What happens to the vast amounts of bacteria and dust that the human body breathes in on a daily basis?

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What happens to the vast amounts of bacteria and dust that the human body breathes in on a daily basis?

In: Biology

Some dust that you breathe in, you breathe right back out. The dust that you don’t breathe out gets stuck in the mucus inside your lungs. In the mucus layer, there are a bunch of little wiggling “fingers” or “hairs” called cilia. The cilia are always slowly pushing the mucus in your lungs up towards your throat, where you swallow it.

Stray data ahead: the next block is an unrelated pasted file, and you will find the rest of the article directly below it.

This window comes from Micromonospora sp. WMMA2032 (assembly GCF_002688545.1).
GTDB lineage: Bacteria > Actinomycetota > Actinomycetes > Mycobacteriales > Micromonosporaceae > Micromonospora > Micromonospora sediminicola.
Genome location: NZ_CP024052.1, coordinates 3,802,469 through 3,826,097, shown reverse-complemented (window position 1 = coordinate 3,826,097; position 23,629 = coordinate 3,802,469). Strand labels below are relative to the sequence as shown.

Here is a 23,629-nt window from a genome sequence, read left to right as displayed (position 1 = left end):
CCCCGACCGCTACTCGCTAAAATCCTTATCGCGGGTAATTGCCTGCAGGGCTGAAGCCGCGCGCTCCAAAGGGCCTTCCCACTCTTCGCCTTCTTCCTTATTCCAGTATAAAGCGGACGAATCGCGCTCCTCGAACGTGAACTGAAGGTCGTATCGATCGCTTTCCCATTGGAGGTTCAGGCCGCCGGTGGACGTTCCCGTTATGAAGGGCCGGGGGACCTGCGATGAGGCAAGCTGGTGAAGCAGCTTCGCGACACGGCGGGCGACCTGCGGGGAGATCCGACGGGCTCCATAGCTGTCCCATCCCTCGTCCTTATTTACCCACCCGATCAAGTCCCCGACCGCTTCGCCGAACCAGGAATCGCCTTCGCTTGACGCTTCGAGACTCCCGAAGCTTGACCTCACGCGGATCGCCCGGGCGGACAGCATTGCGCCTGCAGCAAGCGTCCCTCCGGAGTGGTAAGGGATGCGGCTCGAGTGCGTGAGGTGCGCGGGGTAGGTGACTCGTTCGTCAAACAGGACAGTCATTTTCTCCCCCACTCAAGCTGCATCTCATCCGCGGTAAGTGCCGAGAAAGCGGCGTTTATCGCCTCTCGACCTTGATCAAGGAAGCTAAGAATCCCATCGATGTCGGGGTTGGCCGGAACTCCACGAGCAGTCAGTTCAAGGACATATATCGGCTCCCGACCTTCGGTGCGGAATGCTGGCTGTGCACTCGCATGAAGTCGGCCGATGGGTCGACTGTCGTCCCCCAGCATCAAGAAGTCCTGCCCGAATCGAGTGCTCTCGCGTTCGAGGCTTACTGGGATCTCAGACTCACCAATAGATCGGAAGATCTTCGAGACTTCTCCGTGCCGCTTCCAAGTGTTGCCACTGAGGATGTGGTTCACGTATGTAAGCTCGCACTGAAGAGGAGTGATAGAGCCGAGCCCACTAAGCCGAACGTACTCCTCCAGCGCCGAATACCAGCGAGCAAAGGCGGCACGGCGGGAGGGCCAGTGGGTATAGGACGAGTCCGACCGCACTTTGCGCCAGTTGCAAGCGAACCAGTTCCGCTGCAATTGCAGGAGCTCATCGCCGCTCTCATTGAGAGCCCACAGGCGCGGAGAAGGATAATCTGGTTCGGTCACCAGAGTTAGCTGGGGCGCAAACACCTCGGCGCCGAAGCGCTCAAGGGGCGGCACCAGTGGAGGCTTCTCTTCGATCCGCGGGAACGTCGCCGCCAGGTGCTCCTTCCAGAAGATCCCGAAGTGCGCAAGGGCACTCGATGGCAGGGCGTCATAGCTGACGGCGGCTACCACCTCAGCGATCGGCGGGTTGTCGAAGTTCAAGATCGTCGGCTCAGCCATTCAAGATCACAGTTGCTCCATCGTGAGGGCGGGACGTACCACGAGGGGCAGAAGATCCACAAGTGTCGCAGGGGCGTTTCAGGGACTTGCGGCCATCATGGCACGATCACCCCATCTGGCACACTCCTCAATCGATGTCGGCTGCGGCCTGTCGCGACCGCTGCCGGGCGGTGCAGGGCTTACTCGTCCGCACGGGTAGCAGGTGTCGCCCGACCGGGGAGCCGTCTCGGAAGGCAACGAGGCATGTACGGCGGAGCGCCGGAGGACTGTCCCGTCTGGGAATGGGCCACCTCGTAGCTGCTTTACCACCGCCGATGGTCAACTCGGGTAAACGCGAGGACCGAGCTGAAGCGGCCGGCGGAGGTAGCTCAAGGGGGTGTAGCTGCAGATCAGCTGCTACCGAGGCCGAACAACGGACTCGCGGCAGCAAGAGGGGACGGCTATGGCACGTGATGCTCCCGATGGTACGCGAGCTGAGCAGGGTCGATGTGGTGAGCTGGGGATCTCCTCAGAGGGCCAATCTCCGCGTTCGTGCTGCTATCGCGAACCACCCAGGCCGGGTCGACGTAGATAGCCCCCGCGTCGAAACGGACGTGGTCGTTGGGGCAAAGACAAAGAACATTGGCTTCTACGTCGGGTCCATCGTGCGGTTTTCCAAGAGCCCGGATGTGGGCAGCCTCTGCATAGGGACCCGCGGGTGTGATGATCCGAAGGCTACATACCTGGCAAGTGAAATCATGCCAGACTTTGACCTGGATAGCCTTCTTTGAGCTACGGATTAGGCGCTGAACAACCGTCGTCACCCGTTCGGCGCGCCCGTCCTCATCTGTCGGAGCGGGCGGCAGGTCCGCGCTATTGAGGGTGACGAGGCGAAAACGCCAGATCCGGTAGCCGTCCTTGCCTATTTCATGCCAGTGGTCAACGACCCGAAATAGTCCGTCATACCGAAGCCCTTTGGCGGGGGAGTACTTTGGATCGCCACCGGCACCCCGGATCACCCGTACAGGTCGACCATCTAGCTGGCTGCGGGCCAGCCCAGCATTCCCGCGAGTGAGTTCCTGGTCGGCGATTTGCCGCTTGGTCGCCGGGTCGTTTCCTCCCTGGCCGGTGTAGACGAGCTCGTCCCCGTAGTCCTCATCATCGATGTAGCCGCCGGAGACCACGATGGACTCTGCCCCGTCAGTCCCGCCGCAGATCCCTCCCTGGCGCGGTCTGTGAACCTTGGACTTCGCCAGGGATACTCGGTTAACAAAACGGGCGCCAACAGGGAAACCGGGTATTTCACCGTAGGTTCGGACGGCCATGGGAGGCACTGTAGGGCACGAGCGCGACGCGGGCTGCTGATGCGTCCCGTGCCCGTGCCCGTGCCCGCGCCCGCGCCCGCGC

Most of it gets dealt with. Bacteria and dust alike, most of it is harmless and finds its way out of your body. Some dusts refuse to leave, and these tend to be considered hazardous (asbestos, beryllia, etc…), as they build up and case damage. This isn’t the only reason these dusts are problematic, but it is one. Bacteria, meanwhile, usually need to enter your body in quite large numbers to cause problems. Not only this, but the vast majority of bacteria in the world actually don’t hurt you. They are not evolved to interact with humans, so they are like fish out of water.